In figure 5, the result of the homogenized model is compared to sections from both of the full models. It can be seen that where the homogenized model has a smaller saturation, caused by the hysteresis and Haines' jumps present in the cell problem results, there is a different phase configuration in the full model. This configuration is different in the original viscosity and assumed viscosity models. The relative differences between the three models are calculated by
*N* is the total number of time steps taken by the solver for the homogenized model, *x*^{h}_{n} is the result of the homogenized model at time step *n* and *x*^{f}_{n} is the result of the full model (either original or assumed viscosity model) interpolated onto the time steps taken by the homogenized model solver. The relative differences are shown in table 1. The maximum errors between individual points of the models are calculated by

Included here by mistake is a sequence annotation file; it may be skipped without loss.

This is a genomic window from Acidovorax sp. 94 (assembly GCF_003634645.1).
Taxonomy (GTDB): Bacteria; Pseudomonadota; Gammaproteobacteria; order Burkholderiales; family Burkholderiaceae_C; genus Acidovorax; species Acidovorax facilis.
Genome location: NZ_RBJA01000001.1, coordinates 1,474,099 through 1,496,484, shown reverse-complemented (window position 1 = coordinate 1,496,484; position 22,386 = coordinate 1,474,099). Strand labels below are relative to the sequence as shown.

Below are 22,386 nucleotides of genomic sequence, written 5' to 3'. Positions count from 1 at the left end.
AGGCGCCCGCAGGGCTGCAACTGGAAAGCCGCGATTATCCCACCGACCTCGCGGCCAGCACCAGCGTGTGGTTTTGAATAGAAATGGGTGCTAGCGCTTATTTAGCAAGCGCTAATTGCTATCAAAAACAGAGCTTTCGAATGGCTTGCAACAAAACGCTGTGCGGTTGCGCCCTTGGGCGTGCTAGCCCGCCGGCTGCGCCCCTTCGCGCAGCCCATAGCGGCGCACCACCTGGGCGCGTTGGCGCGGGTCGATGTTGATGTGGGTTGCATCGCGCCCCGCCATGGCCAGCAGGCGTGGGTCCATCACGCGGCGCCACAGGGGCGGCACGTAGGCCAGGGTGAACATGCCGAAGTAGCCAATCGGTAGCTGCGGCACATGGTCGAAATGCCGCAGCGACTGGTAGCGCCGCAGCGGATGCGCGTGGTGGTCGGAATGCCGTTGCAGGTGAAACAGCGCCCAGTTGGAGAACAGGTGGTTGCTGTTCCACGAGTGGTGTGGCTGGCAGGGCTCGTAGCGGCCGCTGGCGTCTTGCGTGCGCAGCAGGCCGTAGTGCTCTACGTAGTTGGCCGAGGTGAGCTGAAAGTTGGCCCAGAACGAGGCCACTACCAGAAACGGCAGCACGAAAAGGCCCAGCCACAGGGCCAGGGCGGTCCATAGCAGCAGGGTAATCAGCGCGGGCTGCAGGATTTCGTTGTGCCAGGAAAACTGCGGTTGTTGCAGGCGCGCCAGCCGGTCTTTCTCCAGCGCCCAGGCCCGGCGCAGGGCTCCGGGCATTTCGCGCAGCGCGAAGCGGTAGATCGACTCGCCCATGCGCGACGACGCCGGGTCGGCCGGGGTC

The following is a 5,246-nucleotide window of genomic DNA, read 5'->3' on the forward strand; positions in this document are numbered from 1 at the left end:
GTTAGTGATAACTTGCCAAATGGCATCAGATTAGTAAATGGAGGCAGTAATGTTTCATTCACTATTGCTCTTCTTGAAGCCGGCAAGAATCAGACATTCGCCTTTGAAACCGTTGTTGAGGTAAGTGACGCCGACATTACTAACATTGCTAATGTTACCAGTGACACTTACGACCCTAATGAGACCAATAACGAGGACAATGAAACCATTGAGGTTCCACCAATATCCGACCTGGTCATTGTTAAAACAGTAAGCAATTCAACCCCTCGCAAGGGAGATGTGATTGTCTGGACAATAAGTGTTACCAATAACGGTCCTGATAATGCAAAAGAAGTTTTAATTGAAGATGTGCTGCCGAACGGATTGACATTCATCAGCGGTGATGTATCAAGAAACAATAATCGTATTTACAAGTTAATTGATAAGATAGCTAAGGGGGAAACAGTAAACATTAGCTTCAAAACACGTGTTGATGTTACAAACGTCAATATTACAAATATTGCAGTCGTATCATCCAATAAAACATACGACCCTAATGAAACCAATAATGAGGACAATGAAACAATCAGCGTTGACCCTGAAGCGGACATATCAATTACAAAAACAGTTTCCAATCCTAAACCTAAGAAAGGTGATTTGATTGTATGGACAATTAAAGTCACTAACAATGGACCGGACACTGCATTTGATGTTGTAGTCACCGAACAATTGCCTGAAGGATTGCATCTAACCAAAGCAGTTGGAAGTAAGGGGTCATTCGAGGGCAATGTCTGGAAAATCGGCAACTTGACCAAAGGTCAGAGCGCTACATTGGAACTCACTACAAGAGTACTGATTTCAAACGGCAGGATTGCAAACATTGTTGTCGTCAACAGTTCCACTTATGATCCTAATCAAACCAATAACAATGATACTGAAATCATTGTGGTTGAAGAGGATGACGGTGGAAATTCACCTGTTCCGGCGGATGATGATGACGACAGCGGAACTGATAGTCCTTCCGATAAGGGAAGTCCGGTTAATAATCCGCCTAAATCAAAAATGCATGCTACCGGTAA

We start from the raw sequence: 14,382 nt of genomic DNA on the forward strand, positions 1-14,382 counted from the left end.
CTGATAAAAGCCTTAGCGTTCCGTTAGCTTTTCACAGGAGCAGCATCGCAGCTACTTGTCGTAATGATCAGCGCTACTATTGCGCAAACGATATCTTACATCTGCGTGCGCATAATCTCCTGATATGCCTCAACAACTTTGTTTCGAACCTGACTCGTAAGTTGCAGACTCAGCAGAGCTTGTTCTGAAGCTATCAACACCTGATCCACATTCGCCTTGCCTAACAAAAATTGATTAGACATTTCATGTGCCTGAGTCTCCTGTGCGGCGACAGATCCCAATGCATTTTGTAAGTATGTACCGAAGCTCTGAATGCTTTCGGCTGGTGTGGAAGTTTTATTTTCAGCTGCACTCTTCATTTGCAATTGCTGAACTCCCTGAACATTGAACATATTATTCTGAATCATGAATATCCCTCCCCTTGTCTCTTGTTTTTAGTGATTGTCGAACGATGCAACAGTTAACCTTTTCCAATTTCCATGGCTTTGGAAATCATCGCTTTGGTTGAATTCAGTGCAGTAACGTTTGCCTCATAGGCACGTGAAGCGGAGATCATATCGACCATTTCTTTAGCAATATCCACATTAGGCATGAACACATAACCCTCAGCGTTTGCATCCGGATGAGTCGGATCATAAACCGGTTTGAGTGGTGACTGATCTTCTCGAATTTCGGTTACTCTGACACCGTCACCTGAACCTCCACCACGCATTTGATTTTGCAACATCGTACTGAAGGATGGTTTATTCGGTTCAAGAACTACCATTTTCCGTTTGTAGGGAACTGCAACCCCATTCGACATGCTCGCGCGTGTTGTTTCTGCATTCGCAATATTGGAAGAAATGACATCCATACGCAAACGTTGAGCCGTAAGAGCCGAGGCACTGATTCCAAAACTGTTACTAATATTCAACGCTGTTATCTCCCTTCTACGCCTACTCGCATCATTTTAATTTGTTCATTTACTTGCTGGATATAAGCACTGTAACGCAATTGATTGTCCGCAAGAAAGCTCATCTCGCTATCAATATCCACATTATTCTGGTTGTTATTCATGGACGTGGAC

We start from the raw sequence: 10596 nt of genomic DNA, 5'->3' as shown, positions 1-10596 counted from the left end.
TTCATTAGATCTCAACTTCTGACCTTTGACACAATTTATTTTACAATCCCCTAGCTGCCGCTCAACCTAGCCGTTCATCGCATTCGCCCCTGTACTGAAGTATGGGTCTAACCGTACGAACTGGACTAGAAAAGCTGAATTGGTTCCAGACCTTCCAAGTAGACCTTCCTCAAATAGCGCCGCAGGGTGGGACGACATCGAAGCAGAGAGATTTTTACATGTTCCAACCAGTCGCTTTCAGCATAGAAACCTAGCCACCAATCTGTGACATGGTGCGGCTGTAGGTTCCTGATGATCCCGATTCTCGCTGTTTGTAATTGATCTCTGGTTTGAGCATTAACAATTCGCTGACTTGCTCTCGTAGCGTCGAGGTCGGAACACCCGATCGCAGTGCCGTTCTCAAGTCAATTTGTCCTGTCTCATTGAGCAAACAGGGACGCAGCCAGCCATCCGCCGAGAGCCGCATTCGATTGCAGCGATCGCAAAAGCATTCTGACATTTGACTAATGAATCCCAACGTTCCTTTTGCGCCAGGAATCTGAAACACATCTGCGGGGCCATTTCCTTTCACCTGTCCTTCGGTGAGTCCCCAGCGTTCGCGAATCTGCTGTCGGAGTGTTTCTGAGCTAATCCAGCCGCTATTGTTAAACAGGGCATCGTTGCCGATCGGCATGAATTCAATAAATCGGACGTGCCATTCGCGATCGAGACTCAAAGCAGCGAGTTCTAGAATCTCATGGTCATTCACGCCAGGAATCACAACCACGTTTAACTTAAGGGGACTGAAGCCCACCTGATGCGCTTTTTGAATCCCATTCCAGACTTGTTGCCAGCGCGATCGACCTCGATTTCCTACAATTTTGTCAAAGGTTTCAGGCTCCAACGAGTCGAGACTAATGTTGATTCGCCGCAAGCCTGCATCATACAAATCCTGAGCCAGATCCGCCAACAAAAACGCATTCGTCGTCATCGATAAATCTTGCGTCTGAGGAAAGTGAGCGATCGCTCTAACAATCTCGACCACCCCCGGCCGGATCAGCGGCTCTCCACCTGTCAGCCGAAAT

### (c) Discussion

The homogenized equations provide a good estimate for the saturation and concentration when compared with the full equations. This is particularly true when considering the assumed viscosity model (2.15). Overall, it is not surprising that the homogenized equations provide a better approximation to the assumed viscosity, rather than the original viscosity equations, as the assumed viscosity is the one used in the homogenization scheme. The key difference between these two viscosities is the location at which the Haines' jump is seen to occur.

A significant advantage to the homogenized model is that it is less computationally expensive than the full model. The cell problems for the homogenized model took 20 min and 3 GB ram for each capillary pressure evaluated, in this case 24. This resulted in a total computation time of 8 h on a laptop. The resulting homogenized model took just 2.5 min and 5.8 GB of ram on a standard desktop computer. The full model took up to 26 h and 35 GB ram using a segregated solver on the Iridis 4 supercomputer at the University of Southampton.